It wasn’t even dusk on the west coast when I sprawled out
on the king sized bed in a hotel room in Chelsea,
my legs and arms spread wide as they go,
no limbs at risk of touching any edge,
of falling off the luxurious comfort of vacation.
My burning eyes closed on their own
as I lay thinking
I should take the subway into Boston and make wild love to it,
this city I’ve just met.
The flight was overbooked.
“We need a volunteer,” they said.
“Who’s willing to delay going back?
Who is eager to stay another day?”
Or a week? Or forever?
Who’s willing to cancel their life altogether?
I could’ve already returned to the city of roses and bridges and rain,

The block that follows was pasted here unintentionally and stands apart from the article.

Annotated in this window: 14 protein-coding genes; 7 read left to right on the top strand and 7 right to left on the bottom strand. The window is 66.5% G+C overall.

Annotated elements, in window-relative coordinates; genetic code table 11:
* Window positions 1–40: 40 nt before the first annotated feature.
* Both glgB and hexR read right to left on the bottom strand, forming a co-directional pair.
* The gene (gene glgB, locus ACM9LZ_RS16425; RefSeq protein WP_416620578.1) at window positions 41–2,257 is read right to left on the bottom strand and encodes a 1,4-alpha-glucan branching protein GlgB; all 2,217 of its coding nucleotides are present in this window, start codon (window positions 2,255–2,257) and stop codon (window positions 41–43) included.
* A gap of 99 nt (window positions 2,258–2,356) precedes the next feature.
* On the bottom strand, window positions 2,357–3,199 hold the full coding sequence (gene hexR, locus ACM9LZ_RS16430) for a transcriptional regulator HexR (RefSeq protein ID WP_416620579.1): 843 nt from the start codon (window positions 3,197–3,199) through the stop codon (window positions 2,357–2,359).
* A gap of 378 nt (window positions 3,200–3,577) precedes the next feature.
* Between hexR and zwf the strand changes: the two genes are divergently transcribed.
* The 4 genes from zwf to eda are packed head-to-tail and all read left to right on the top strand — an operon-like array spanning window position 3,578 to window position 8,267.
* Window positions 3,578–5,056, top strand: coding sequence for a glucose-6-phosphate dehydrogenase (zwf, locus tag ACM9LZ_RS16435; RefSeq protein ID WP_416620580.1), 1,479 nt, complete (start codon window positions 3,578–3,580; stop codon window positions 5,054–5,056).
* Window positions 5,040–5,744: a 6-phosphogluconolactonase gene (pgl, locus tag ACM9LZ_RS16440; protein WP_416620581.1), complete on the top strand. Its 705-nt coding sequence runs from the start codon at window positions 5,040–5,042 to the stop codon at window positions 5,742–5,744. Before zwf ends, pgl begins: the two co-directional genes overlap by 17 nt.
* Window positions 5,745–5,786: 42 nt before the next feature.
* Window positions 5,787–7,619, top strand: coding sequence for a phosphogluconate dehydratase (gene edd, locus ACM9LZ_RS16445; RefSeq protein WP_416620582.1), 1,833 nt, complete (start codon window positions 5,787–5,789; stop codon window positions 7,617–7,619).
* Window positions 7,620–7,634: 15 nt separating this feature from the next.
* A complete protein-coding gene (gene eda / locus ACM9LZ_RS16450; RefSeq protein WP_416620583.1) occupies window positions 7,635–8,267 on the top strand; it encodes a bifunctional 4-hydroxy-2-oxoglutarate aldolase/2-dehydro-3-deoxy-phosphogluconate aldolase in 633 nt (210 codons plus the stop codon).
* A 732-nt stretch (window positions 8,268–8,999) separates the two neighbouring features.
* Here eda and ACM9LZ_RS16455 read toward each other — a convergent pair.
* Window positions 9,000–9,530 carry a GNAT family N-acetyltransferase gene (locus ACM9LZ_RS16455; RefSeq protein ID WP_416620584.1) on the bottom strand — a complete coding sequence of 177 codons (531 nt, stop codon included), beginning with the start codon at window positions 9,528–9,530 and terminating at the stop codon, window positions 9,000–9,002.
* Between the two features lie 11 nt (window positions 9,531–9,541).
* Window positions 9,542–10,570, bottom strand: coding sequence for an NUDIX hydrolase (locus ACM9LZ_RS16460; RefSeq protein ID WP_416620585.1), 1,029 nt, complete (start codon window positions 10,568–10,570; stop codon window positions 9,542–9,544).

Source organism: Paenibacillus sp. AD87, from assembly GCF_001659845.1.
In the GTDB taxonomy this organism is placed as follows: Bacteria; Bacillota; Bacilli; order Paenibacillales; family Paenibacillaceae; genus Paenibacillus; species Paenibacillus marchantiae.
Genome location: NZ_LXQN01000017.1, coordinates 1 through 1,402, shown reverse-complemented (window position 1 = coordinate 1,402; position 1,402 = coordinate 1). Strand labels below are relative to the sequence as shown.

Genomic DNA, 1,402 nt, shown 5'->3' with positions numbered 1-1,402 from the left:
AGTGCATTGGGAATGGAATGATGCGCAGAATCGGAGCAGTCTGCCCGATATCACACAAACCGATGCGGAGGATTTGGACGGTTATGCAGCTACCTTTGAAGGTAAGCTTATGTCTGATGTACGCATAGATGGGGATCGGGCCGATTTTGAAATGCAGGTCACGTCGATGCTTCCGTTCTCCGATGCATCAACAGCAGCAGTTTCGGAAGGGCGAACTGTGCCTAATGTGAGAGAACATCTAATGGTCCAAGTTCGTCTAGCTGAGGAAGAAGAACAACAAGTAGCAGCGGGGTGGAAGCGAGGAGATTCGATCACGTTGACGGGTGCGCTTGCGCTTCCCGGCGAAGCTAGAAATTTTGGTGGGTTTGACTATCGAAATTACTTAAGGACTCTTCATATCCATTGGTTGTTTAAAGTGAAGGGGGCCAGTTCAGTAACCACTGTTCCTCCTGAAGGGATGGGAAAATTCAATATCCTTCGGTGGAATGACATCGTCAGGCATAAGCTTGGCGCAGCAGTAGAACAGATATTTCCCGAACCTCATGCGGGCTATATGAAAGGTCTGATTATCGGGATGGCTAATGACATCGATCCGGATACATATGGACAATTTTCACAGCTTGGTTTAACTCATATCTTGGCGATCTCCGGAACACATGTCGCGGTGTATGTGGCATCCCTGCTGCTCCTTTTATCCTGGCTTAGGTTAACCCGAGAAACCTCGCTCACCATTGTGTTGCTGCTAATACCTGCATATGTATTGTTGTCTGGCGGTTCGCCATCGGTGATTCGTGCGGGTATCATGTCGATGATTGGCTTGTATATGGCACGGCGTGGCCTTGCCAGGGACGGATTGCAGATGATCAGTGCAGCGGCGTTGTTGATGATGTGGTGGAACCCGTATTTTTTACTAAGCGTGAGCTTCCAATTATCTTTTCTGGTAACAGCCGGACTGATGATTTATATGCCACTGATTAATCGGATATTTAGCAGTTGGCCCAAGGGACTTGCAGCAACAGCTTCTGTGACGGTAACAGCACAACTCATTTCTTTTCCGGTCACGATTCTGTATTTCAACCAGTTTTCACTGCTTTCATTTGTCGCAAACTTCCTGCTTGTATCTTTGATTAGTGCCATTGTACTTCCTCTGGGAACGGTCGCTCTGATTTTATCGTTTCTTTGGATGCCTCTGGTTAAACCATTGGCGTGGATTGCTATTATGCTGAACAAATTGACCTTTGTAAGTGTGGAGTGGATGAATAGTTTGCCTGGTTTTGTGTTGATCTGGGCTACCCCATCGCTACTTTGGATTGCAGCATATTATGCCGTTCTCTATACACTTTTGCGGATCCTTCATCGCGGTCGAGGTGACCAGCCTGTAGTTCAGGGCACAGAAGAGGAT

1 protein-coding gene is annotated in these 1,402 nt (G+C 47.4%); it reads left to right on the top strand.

To the dome of gray sky.
To the sitting job and the passionless demands
To the mild coma of daily life.
To the place where I exchanged my youth
for a tired, middle aged woman.
A place whose charms and oddities,
once so delightful,
I’d like to once again be endeared to.
I came to it dry and sun withered,
and it made me moist;
I soaked it up like a dried sponge in a rain storm.
But now I’m damp
and I feel split
like fruit left to ripen too long on the vine.
I wouldn’t come back at all
if not for our children.
They belong to it
as much as me
and it’s they who pull me back,
like the sun draws the earth toward it
September 25, 2013